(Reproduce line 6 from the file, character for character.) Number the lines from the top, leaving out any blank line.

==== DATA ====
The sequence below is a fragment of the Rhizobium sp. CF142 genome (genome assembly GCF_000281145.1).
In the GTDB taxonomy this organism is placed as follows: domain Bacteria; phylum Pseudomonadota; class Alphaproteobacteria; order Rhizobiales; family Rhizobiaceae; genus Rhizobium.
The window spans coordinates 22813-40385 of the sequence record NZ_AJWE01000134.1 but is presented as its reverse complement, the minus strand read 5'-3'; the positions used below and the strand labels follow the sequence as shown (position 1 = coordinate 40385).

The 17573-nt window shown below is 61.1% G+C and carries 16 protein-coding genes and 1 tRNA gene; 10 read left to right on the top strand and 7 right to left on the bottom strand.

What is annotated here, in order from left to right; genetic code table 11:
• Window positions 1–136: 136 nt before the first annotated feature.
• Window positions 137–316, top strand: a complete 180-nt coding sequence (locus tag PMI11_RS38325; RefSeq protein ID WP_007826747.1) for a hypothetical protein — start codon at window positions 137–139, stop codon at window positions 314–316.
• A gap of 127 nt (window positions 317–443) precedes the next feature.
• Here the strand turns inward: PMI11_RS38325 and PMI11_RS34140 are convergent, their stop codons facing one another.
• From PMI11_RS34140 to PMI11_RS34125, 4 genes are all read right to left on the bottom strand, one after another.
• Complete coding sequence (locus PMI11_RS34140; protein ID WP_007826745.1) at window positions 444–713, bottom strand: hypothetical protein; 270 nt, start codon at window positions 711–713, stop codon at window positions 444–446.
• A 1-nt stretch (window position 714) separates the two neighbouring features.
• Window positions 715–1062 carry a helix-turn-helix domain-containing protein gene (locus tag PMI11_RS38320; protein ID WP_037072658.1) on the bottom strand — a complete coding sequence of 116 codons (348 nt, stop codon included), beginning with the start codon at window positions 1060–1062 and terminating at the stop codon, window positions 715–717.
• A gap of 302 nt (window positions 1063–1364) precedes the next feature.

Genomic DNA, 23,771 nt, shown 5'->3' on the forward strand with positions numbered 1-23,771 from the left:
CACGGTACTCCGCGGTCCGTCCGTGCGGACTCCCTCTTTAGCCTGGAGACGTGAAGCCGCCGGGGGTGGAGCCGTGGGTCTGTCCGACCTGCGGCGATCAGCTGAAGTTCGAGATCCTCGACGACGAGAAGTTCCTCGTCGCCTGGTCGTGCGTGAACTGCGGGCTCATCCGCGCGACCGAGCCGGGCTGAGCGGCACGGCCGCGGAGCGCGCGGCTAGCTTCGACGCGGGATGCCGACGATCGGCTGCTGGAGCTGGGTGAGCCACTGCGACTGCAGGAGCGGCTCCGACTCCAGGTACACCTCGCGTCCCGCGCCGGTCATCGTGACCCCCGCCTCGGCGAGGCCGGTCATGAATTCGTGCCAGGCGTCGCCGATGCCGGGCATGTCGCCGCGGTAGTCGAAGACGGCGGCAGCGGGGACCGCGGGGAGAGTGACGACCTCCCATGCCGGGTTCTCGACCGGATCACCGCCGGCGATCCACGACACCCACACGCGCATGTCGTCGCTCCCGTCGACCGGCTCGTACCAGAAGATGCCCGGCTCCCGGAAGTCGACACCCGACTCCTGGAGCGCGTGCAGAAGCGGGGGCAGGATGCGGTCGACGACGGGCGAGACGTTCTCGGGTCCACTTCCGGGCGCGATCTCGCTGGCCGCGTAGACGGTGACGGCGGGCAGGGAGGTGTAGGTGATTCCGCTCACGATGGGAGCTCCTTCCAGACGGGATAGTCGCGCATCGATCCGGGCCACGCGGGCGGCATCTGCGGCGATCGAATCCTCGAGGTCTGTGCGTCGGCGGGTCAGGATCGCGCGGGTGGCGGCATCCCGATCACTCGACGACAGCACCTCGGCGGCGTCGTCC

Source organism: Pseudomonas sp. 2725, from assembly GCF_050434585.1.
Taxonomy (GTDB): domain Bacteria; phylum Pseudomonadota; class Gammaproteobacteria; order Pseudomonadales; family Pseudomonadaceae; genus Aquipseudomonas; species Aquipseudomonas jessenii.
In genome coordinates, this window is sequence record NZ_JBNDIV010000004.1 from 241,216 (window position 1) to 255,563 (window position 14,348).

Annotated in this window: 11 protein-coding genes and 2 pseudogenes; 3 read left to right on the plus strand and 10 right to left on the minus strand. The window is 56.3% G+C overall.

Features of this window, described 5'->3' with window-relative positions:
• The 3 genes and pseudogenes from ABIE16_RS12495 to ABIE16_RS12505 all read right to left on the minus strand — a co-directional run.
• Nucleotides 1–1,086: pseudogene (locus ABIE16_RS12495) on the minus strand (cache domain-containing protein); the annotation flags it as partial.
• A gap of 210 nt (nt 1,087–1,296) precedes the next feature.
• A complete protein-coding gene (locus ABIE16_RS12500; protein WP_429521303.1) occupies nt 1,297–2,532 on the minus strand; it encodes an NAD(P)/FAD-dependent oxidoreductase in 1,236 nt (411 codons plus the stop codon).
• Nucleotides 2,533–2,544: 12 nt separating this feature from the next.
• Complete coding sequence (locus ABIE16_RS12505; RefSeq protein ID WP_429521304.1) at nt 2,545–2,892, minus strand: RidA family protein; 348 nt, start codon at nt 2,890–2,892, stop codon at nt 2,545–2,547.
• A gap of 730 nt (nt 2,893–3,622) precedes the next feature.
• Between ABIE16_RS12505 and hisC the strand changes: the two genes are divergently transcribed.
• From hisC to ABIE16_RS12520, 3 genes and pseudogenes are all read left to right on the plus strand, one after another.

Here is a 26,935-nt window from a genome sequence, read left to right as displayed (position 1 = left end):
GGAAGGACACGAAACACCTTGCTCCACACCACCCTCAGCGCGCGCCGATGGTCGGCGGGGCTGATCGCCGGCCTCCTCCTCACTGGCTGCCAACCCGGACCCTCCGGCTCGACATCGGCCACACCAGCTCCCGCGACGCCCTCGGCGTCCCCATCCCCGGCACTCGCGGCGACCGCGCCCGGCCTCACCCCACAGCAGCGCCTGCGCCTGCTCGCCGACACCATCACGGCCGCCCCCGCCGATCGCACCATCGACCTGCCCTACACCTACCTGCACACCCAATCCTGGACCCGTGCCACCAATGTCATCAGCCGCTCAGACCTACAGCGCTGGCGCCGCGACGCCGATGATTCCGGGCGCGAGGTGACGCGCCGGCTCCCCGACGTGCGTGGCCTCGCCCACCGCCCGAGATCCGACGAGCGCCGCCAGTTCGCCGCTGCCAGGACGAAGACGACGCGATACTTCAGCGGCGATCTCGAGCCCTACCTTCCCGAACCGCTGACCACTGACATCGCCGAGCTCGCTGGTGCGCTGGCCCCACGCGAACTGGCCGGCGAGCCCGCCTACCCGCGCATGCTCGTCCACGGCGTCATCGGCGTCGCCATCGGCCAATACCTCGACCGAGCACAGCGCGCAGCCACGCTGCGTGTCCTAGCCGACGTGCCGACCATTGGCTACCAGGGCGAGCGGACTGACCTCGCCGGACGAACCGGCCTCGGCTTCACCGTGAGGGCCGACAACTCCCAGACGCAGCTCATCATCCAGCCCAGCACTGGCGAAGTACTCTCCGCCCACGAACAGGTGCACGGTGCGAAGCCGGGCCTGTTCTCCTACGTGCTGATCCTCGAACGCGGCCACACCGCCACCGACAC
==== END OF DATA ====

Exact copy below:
• Window positions 1–136: 136 nt before the first annotated feature.